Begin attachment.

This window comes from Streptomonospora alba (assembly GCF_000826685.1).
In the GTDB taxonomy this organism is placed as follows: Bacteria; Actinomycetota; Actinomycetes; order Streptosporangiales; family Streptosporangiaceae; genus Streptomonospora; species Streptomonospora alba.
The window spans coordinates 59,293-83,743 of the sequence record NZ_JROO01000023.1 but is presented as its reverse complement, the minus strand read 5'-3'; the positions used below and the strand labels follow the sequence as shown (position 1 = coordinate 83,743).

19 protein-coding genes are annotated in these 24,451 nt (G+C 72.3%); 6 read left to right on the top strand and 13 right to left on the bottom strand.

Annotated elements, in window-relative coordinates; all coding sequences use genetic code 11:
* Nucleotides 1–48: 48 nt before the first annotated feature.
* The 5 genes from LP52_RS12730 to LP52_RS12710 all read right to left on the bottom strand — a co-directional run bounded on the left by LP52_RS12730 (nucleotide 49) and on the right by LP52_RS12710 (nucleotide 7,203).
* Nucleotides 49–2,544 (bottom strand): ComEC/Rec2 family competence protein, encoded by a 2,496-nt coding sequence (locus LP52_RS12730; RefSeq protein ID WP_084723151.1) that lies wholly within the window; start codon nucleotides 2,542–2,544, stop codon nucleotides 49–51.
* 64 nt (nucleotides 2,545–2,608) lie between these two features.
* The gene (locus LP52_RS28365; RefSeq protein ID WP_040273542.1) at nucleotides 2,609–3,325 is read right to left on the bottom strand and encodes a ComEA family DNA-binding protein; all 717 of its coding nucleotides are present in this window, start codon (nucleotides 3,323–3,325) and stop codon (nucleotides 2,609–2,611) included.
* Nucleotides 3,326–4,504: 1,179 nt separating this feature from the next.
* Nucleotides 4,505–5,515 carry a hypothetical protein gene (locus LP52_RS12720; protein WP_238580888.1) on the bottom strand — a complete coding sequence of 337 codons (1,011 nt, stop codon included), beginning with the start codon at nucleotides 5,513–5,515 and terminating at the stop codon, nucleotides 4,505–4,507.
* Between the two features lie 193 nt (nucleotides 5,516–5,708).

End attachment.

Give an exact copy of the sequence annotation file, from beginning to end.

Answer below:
This window comes from Streptomonospora alba (assembly GCF_000826685.1).
In the GTDB taxonomy this organism is placed as follows: Bacteria; Actinomycetota; Actinomycetes; order Streptosporangiales; family Streptosporangiaceae; genus Streptomonospora; species Streptomonospora alba.
The window spans coordinates 59,293-83,743 of the sequence record NZ_JROO01000023.1 but is presented as its reverse complement, the minus strand read 5'-3'; the positions used below and the strand labels follow the sequence as shown (position 1 = coordinate 83,743).

19 protein-coding genes are annotated in these 24,451 nt (G+C 72.3%); 6 read left to right on the top strand and 13 right to left on the bottom strand.

Annotated elements, in window-relative coordinates; all coding sequences use genetic code 11:
* Nucleotides 1–48: 48 nt before the first annotated feature.
* The 5 genes from LP52_RS12730 to LP52_RS12710 all read right to left on the bottom strand — a co-directional run bounded on the left by LP52_RS12730 (nucleotide 49) and on the right by LP52_RS12710 (nucleotide 7,203).
* Nucleotides 49–2,544 (bottom strand): ComEC/Rec2 family competence protein, encoded by a 2,496-nt coding sequence (locus LP52_RS12730; RefSeq protein ID WP_084723151.1) that lies wholly within the window; start codon nucleotides 2,542–2,544, stop codon nucleotides 49–51.
* 64 nt (nucleotides 2,545–2,608) lie between these two features.
* The gene (locus LP52_RS28365; RefSeq protein ID WP_040273542.1) at nucleotides 2,609–3,325 is read right to left on the bottom strand and encodes a ComEA family DNA-binding protein; all 717 of its coding nucleotides are present in this window, start codon (nucleotides 3,323–3,325) and stop codon (nucleotides 2,609–2,611) included.
* Nucleotides 3,326–4,504: 1,179 nt separating this feature from the next.
* Nucleotides 4,505–5,515 carry a hypothetical protein gene (locus LP52_RS12720; protein WP_238580888.1) on the bottom strand — a complete coding sequence of 337 codons (1,011 nt, stop codon included), beginning with the start codon at nucleotides 5,513–5,515 and terminating at the stop codon, nucleotides 4,505–4,507.
* Between the two features lie 193 nt (nucleotides 5,516–5,708).